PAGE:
Second Life, The Sims, video games: the virtual world seems to be taking an ever-stronger hold in the high-tech world we live in. Some people seem to feel even more comfortable in the virtual world, where they can craft new and different identities through their self-invented avatars. But it's not hard to hear the murmured fears about how much time some people spend in these Neverlands rather than being grounded in reality. The people that inhabit these binary universes are thought to be somehow just a bit whacky.
But these fears of the virtual are not new. The move from the physical world to a more virtual world has been going on for a very long time. I was reminded of this as I was reading T.J. Stiles National Book Award-winning biography, The First Tycoon, The Epic Life of Cornelius Vanderbilt. In the first decades of the 19th century, the economy consisted of individual proprietors and limited partnerships. As the first corporations began to be chartered to build canals and railroads, the concept of what constituted a business began to become untethered from the hard and comforting reality of the physical world. The structure of the corporation not only created a new entity that had a legal life of its own (including legal immortality), the stock issued by the corporation began to move away from an accounting-based recognition of the value of the corporation's real property. Stocks began to be issued for financial reasons and were now free to seek their value in the open market. This uncoupling of what used to be considered "real" for something more intangible created great angst in the general public. Shares that were issued for financial reasons were considered to be "watered stock", an expression that derives from the trick of old drovers who would would let their cattle over-drink just before being weighed to determine their market value. What did stock represent if not the total capital assets of the corporation? If it couldn't be taken apart and sold, many felt it wasn't real. Things like an existing customer base, brand recognition, or know-how were considered to be intangibles and hence of no monetary value. People like Cornelius Vanderbilt helped to move the country forward into a new era, a more virtual era, through his creation of the New York Central and Hudson River Railroad.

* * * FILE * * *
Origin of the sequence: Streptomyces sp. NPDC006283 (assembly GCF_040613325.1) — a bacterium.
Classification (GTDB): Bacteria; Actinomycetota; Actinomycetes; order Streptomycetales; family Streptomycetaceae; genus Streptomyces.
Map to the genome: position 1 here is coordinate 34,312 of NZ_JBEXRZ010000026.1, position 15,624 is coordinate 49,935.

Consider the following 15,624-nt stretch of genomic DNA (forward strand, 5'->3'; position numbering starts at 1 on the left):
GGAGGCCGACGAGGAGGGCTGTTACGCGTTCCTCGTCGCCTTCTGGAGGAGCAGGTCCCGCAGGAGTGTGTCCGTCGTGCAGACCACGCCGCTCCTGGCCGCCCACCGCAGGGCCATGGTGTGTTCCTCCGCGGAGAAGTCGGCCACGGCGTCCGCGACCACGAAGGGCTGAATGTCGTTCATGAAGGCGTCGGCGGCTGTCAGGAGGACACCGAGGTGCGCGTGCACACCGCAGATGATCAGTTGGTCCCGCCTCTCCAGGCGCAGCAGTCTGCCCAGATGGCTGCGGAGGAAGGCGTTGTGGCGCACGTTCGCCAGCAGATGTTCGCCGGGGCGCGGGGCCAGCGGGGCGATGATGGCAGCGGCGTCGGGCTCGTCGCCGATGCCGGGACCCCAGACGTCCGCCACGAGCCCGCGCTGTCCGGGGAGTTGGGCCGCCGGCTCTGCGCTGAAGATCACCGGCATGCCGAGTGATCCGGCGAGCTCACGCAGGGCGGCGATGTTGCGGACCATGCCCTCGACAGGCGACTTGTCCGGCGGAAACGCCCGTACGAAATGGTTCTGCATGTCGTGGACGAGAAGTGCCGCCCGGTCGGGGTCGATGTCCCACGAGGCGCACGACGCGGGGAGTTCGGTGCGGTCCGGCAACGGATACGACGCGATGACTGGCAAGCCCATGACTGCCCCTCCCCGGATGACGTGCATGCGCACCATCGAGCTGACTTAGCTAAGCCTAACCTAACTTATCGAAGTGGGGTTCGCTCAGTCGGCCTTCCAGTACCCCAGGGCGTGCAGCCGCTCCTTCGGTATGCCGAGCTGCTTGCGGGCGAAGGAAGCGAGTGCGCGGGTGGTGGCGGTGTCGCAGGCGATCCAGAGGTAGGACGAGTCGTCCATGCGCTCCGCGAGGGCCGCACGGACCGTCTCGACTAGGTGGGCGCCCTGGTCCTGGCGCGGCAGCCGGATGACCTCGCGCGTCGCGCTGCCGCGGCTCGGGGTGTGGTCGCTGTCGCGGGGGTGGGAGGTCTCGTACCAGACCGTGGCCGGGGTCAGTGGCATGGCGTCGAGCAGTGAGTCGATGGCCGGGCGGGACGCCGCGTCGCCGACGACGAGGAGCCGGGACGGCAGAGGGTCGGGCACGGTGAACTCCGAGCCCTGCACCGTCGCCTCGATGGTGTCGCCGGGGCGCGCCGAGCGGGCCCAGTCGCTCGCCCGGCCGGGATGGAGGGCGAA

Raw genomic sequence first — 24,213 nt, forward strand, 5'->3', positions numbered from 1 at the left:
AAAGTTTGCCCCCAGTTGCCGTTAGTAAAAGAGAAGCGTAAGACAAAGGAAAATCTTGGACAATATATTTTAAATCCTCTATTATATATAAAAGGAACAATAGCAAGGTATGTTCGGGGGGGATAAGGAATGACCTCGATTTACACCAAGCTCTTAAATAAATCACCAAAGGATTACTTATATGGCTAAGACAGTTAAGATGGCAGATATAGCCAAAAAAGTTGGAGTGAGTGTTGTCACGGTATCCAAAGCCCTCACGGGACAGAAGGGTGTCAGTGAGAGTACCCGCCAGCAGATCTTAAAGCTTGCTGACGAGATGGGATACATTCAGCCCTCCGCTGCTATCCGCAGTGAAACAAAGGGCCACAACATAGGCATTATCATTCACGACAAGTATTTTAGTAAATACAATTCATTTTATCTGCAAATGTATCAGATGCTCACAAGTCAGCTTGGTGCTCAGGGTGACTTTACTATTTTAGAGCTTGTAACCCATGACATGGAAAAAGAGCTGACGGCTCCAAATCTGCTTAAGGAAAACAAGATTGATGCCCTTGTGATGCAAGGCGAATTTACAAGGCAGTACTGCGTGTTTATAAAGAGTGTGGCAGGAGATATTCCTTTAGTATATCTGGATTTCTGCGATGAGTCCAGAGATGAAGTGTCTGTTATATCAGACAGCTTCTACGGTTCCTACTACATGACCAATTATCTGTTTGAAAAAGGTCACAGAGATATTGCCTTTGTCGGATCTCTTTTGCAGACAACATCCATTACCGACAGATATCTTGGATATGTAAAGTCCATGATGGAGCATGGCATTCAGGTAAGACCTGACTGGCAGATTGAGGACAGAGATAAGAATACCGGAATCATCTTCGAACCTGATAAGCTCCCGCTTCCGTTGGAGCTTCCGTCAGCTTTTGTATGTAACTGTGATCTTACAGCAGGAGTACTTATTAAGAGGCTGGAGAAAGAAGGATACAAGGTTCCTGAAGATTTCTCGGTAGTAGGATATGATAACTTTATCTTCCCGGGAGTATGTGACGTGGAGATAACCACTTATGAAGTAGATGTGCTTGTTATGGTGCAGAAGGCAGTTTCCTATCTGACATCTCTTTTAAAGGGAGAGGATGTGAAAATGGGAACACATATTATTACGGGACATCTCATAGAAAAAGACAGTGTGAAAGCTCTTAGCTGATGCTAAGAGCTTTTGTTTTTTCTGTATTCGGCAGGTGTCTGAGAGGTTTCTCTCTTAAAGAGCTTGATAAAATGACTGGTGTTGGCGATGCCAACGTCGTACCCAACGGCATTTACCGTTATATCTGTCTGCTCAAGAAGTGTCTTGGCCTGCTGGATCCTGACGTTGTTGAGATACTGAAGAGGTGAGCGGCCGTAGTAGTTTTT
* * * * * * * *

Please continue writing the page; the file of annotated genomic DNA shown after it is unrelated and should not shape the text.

The march to the virtual continued during the Civil War when the lack of enough gold in the U.S. Treasury made it impossible to procure all that was needed to fight the war. The Greenback was issued as legal currency and it set off a wave of negative reaction that went on for decades. Why should a piece of printed paper be worth something? It wasn't either gold or silver. It was just... paper. We moved another step towards a more virtual world.
When Samuel Morse invented the telegraph, communication took a giant step towards the virtual. No longer would long-distance communication require either people or a written document moving from place to place to carry information. Information could now move instantaneously, unfettered by the limitations imposed by geography. The same sense of uncoupling followed the introduction of the telephone and the phonograph. Edison was known as The Wizard of Menlo Park, not because of his lightbulb, but because his phonograph took the physical world of sound and somehow encapsulated it so that it could be reproduced at will.
So many of our technologies have a component of abstraction to them; photography, motion pictures, radio, and television all uncoupled the real from the virtual. With the blooming of the Information Age, we have moved to virtual money through ATMs, cash cards, and PayPal. We make friends through social networks such as Facebook and MySpace. We chat through text messaging, tweets, instant messaging, and video calls. We shop on the internet without giving it a second thought. We fight our wars using pilots who fly Predator aircraft through virtual links halfway around the planet. The boundaries blur rapidly.
As surely as there is an Arrow of Time that moves in only one direction, there is also an Arrow of the Virtual which moves ever more away from what we like to call the Real World. The rate of change often exceeds our capacity to cope. We feel disoriented and apprehensive as we are pried loose from the old objects of our security. But what was uncomfortable to one generation is taken for granted in the next. Our world of 2010 is only a way station on the journey to something that will seem even more disconnected from what we think of as real. Maybe the comfort in all of this is to realize that it is not only natural, it is inevitable. People will feel just as comfortable (and uncomfortable) with the world of 2110 as people felt in 1910. Maybe the secret is to relax and try to enjoy it.